When Terova Senior Living in Mequon offered Covid-19 vaccines to its staff and residents, nearly all the residents accepted but less than half of employees took the shots.
That demonstrated the challenge of achieving herd immunity in metropolitan Milwaukee through vaccinations, said Greg Marcus, whose family’s Marcus Investments owns the facility. Marcus, who chairs the Greater Milwaukee Committee, enlisted the influential organization in a new push to convince an overwhelming majority of Milwaukee-area residents to get vaccinated and eventually eradicate Covid-19.
“There is no more important issue right now and more important initiative that we can get behind right now in our community than getting the vaccine,” said Marcus, who also is president and CEO of The Marcus Corp in Milwaukee.
A multi-pronged campaign will be introduced in the next two to three weeks to reach vaccine-averse members of the Milwaukee community with the message that the shots are safe and necessary. The total budget is about $900,000 for the campaign that’s slated to run until July via everything from small-group sessions to television advertising.
The GMC formed the Business Leadership Vaccine Advisory Group to provide expertise and resources to businesses that want their employees to get vaccinated. The GMC also supports another group that for three months has been planning a community-wide information campaign.
The group called the Vaccine Integrated Communications Outreach and Community Mobilization includes representatives from the Medical College of Wisconsin, health care systems, federally qualified health centers, the city of Milwaukee, Milwaukee County and the private sector. Medical College executive Mara Lord chairs the group.
The main target for the campaign is an estimated 40% of the population that either questions and mistrusts the vaccines or is taking a wait-and-see approach, Lord said. Many of those residents live in Milwaukee’s central city, north side and south side and work in essential industries including senior living, she said.
“At the core, we are developing a community mobilization strategy,” Lord said.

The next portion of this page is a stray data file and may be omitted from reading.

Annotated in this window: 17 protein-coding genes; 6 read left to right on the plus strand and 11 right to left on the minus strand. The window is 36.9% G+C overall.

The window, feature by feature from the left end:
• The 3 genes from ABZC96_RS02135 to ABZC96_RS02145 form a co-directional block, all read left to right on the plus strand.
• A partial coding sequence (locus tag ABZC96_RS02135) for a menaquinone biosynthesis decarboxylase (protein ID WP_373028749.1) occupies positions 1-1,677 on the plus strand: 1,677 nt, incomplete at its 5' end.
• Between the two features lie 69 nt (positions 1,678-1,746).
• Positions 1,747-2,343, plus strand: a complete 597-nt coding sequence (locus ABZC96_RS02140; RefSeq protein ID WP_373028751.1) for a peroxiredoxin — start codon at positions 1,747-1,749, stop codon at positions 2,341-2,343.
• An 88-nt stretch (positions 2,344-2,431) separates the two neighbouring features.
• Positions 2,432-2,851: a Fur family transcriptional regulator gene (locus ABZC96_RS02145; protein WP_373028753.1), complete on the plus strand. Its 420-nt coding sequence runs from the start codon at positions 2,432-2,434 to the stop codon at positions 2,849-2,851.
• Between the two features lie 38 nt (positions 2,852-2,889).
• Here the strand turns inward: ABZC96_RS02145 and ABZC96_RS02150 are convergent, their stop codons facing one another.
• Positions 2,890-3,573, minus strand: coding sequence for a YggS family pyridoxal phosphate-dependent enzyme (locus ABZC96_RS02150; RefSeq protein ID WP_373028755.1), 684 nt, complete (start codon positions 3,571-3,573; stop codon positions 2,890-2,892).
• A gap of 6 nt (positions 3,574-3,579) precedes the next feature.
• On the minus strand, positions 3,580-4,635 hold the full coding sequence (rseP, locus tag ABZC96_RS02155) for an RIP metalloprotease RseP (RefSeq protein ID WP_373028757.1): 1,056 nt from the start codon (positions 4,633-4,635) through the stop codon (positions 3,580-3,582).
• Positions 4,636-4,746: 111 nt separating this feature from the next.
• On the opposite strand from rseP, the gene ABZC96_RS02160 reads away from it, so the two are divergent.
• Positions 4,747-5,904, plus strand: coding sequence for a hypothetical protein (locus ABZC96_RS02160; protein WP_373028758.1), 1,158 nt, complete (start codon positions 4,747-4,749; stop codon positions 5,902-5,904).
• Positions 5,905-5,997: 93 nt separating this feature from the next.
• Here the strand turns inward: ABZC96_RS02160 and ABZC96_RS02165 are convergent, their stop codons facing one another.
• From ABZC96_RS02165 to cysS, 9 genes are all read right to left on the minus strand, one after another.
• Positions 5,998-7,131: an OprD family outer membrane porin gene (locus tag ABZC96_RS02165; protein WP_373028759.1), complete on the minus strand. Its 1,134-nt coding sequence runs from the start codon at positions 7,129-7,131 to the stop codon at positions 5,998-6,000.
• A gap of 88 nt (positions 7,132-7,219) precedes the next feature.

Lord’s group has retained consulting firms that are training individuals who can serve as trusted voices and meet with small groups to encourage vaccinations, she said. The consulting firms are owned by Black women: Jump At the Sun Consultants LLC of Mequon and Inpower Solutions LLC of Milwaukee.
“If we can reach those groups, we will be making really good headway,” Lord said.
Contributing their expertise in-kind in are three Milwaukee women-led advertising and communications agencies: Hanson Dodge, 2-Story and Kane Communications Group.
All but about $150,000 of the $900,000 in expenses has been raised via pending grants, in-kind contributions and a consortium of the Greater Milwaukee Foundation, Bader Philanthropies, the Zilber Family Foundation and the United Way, Lord said.
Besides the small-group outreach, the campaign will spread its message via social media, billboards, radio and some television, Lord said.
The GMC is focused on tools and recommendations for employers and the first webinar is scheduled for March 17.
The availability of Covid-19 vaccines will continue to grow and Lord’s group, as well as the GMC, want to drive demand in Milwaukee to ensure there are enough recipients to receive the shots.
Speed is of the essence if the Milwaukee area is to continue reducing the incidence of Covid-19 and fully reopen the economy, Marcus said. After the initial rush of motivated residents get vaccinated in the coming weeks, the group targeted by the new campaign will need to agree to participate, he said.
The messaging for the campaign hasn’t been finalized, but Marcus and Lord suggested a personal appeal will be crucial to changing the minds of people who are reluctant to get the shots.
“We just need to get them motivated,” he said. “Do you want to hug your loved ones again? Do you want to go to a Brewers game again? Do you want all those things? How do we get you back there faster?”